Campaigners in Cumbria are planning protests after the government gave the green light to the first new coalmine to be dug in the UK for three decades.
Opponents of the mine are expected to gather in Penrith on Friday and at the site of the mine in Whitehaven on Saturday, as local opposition to the scheme gathers steam.
Ruth Balogh, the coordinator of the West Cumbria and North Lakes Friends of the Earth group, said a public inquiry into the mine, which took place during the Covid pandemic, had not grasped the scale of opposition to the plan.
“There were a lot of people who took the trouble to make personal representations at the public inquiry, and then an awful lot more people who didn’t, and you may recall that at the time we were in the grip of a pandemic and so we as a local campaigning organisation were not able to get out into the streets and get a grip of what people thought,” she said.
“I think the government underestimates people’s grasp of the nature of the climate crisis that we are living in, to be honest. I do think that you need to recognise that nearly every town in Cumbria has suffered flooding and that’s something we all know from first hand, and we know that climate change is responsible for the increase in flooding events.”
Planners had not taken into account calculations that showed the mine would lead to 9m tonnes more carbon in the atmosphere once end-use emissions were included, Balogh said. “That will affect us just as much as it will affect someone in Australia.”
The Conservative MP for Workington and a champion of the mine has also become a target. A group of local people have launched a Mark Jenkinson Watch campaign that focuses on his environmental stance. Members said they would attend Saturday’s protest in Whitehaven.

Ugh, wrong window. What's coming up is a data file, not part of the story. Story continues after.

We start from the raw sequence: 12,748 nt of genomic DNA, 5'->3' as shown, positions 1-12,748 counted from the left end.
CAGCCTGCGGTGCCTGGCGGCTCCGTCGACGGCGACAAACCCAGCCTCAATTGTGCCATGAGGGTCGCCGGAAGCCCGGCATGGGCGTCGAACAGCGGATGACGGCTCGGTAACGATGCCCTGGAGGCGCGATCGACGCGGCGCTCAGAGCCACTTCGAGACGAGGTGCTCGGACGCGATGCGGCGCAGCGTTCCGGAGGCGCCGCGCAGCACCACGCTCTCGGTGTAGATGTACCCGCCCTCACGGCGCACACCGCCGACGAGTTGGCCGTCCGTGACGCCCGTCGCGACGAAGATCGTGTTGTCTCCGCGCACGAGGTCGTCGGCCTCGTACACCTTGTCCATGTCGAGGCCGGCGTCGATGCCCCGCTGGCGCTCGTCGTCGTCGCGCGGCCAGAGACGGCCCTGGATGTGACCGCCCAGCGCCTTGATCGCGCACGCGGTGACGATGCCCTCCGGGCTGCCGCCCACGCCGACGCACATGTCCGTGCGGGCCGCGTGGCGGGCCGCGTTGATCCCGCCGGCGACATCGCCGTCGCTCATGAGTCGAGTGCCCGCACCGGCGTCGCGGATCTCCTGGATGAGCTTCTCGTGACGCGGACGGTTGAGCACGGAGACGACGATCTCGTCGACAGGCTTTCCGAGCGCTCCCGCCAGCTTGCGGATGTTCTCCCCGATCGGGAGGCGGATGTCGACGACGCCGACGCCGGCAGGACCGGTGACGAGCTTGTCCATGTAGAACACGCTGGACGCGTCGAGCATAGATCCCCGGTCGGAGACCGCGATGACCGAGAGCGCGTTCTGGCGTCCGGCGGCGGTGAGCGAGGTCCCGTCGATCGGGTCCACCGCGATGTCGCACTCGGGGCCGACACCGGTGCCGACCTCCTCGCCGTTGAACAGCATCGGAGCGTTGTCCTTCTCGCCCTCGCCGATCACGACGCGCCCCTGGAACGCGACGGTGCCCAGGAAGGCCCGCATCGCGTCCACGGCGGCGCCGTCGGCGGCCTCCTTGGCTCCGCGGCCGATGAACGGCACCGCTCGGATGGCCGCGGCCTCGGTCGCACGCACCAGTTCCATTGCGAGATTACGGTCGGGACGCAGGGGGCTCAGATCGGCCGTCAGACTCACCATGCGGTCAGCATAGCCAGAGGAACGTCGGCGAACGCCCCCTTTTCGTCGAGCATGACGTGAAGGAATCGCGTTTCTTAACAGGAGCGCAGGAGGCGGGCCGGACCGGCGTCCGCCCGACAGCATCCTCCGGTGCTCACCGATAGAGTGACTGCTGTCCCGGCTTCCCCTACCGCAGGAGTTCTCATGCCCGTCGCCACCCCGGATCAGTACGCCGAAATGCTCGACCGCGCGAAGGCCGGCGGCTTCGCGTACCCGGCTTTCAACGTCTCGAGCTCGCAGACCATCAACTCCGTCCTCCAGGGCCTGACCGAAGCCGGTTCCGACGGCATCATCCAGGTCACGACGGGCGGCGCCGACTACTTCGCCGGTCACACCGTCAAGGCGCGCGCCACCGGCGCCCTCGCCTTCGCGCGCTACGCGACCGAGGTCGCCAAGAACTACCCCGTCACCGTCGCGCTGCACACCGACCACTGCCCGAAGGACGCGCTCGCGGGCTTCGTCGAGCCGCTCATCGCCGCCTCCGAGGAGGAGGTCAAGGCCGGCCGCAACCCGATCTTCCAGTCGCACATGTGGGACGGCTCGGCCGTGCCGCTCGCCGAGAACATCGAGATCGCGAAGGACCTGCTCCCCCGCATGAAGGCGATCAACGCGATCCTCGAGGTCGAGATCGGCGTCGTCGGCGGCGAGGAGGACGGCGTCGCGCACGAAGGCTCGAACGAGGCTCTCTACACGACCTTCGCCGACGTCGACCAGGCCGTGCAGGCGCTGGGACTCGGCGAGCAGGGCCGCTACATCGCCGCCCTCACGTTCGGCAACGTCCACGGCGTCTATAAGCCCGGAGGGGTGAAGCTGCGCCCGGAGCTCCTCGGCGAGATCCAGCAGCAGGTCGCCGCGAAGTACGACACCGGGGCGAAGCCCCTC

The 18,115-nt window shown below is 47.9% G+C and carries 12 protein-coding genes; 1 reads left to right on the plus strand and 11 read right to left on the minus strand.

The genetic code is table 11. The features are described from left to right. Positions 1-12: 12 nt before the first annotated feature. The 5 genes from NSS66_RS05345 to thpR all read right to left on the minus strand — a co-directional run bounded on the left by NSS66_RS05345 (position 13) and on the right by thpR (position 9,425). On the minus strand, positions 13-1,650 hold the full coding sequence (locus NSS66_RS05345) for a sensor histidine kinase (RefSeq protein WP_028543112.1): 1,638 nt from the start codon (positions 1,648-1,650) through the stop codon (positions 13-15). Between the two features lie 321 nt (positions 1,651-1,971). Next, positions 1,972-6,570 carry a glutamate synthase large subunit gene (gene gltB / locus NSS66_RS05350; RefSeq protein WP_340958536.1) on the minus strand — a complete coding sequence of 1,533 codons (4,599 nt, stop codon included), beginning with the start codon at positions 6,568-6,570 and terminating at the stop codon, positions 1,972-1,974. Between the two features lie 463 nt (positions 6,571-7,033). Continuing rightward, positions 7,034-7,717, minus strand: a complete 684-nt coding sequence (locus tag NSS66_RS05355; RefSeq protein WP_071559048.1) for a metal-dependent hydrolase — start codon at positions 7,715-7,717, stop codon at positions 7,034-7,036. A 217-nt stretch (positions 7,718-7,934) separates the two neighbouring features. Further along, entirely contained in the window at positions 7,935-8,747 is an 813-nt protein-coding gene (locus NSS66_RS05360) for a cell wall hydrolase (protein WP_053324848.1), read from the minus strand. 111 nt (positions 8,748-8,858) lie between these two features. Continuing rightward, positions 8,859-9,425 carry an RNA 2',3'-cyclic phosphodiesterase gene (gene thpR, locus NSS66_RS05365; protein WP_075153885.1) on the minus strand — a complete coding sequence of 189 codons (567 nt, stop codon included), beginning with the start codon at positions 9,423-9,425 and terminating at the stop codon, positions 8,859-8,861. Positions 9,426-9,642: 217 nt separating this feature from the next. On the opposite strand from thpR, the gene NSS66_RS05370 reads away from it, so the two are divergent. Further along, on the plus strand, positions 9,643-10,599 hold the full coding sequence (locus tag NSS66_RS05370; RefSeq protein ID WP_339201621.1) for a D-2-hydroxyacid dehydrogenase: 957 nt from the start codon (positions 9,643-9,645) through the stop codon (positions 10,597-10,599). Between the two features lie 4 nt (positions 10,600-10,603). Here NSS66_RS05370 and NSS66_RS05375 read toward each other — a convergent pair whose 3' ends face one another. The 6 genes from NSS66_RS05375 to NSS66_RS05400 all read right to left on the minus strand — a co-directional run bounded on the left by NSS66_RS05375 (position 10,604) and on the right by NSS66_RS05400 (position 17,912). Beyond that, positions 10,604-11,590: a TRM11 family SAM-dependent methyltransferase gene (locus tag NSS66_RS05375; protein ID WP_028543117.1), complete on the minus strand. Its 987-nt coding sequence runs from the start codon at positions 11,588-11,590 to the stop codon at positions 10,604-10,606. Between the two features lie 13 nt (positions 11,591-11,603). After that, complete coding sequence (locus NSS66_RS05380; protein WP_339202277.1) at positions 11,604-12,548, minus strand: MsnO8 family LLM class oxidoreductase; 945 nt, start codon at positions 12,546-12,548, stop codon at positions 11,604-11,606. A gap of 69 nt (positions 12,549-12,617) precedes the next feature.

Alison Parker, one of Jenkinson’s constituents, said: “‘The claims that the mine can be carbon net zero are obvious nonsense. We need local green and clean jobs in insulation and on windfarms, rather than in toxic mines. The claims the mines will capture all the released carbon are a fantasy.
“This mine is not a done deal. We and other local groups will fight this. I predict the Cumbria mine will be as controversial as the Preston New Road fracking site.”
Opponents of fracking maintained a protest camp at the Cuadrilla site in Lancashire for years before it was eventually abandoned. But such protests could yet be some time away in Cumbria, with other avenues of opposition not yet exhausted.
Local campaigners believe that the decision by the levelling up secretary, Michael Gove, to give the project the green light applies only to those elements that are on land. The mine, however, will extract coal from deep beneath the Irish Sea, meaning the approval of the Marine Management Organisation (MMO) must also be sought before work can begin.
The MMO said it had not received an application relating to the mine and could not comment. A guidance document outlining the kinds of activities that would need MMO approval did not specifically mention mining but did include any construction on or under the seabed.
Campaigners said efforts to reverse the mine’s planning approval were also continuing. Carole Wood, the chair of South Lakes Action on Climate Change, said thegroup was crowdfunding to explore a potential legal challenge.
“There is a very tight window, but we are seeking a legal opinion looking at the planning inspectors summary and Michael Gove’s decision,” she said.